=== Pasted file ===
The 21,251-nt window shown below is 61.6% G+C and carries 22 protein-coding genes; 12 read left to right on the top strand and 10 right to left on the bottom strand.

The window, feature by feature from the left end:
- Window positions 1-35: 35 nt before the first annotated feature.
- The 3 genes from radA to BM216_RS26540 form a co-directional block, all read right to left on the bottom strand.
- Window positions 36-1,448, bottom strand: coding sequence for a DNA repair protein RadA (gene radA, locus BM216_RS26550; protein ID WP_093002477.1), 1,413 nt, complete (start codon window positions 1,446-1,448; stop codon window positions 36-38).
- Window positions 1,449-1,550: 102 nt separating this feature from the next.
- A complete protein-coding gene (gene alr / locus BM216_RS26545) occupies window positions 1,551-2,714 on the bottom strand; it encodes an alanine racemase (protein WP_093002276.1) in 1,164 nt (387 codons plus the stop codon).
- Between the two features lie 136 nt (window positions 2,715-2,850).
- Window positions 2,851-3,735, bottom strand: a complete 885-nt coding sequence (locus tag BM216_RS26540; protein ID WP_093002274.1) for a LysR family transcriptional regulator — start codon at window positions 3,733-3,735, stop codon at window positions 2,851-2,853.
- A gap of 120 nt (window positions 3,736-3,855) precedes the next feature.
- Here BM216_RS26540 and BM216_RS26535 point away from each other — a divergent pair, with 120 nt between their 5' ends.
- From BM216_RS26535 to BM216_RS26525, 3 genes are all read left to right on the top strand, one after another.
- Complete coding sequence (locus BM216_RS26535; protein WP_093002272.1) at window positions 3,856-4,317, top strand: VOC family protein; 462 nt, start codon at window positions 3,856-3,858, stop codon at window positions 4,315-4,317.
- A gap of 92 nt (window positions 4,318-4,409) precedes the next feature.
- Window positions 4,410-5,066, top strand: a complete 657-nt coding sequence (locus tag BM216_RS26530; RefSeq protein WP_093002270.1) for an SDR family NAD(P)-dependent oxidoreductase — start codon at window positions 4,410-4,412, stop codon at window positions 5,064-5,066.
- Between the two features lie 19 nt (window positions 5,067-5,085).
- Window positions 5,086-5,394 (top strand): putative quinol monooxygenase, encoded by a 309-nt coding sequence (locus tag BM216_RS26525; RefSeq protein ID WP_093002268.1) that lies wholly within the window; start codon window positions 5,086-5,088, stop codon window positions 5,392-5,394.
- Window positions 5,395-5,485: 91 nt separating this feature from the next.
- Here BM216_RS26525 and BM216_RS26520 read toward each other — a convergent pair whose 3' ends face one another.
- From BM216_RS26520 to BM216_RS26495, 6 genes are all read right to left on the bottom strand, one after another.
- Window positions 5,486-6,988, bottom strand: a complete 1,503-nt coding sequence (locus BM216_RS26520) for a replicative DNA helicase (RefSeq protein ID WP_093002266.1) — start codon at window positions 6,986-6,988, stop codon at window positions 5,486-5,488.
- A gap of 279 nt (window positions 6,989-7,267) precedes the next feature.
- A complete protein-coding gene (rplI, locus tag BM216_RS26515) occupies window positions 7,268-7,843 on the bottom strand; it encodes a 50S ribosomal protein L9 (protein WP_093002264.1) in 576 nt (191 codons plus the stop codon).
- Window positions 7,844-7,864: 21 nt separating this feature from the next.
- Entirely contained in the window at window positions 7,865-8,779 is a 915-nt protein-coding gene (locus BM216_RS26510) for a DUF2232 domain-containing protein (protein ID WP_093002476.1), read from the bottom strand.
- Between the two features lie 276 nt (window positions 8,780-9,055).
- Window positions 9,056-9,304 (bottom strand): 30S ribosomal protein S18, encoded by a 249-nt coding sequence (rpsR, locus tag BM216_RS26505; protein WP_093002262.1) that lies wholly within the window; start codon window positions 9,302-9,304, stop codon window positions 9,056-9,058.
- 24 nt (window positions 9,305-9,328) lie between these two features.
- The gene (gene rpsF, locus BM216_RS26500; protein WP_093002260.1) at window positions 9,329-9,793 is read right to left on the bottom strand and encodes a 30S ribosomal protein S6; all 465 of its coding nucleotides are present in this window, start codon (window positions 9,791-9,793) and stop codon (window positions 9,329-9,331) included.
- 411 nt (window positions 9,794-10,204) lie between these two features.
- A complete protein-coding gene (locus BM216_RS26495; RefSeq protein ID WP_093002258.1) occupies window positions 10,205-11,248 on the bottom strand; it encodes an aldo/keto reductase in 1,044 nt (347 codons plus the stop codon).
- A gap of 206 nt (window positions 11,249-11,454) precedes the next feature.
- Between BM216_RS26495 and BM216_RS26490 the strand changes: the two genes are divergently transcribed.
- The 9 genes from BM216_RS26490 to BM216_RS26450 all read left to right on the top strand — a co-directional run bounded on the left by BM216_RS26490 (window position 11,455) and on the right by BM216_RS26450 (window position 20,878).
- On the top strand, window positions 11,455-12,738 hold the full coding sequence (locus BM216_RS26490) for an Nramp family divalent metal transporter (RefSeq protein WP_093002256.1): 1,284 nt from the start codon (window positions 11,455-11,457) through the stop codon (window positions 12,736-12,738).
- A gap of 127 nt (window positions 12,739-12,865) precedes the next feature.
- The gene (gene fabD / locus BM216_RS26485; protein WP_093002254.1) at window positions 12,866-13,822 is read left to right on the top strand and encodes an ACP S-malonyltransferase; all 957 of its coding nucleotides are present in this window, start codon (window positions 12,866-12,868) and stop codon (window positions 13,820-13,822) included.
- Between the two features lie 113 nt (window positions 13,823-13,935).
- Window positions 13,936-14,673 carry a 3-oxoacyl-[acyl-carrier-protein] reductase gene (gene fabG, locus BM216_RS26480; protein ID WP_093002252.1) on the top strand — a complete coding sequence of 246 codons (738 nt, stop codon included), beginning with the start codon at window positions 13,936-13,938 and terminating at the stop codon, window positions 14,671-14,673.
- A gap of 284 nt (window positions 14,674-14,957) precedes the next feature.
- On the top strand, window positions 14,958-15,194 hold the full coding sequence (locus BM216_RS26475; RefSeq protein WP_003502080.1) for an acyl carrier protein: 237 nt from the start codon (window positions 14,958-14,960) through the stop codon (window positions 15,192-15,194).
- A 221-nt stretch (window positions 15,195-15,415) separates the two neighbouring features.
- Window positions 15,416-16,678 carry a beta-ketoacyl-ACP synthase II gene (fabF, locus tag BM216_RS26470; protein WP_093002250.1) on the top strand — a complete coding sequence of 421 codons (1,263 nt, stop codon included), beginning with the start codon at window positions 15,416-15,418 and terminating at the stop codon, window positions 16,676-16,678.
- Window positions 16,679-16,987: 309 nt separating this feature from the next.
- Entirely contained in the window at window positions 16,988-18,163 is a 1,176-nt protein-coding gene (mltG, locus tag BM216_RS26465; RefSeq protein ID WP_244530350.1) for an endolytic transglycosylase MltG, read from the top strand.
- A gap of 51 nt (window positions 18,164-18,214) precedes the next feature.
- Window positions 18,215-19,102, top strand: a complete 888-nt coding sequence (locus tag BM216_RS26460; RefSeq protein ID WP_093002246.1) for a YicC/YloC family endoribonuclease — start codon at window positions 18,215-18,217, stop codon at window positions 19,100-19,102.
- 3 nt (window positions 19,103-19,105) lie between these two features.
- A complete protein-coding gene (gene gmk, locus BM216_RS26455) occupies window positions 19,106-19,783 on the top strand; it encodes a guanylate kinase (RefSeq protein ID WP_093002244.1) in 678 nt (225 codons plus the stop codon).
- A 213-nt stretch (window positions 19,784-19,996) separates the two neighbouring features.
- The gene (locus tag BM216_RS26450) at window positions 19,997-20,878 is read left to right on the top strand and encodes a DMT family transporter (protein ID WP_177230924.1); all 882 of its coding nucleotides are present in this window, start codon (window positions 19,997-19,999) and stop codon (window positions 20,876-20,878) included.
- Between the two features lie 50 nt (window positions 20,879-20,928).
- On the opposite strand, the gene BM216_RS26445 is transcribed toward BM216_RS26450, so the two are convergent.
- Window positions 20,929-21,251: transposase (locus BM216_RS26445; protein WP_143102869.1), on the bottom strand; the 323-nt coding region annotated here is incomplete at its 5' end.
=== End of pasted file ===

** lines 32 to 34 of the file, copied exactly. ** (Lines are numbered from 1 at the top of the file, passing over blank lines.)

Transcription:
- A gap of 206 nt (window positions 11,249-11,454) precedes the next feature.
- Between BM216_RS26495 and BM216_RS26490 the strand changes: the two genes are divergently transcribed.
- The 9 genes from BM216_RS26490 to BM216_RS26450 all read left to right on the top strand — a co-directional run bounded on the left by BM216_RS26490 (window position 11,455) and on the right by BM216_RS26450 (window position 20,878).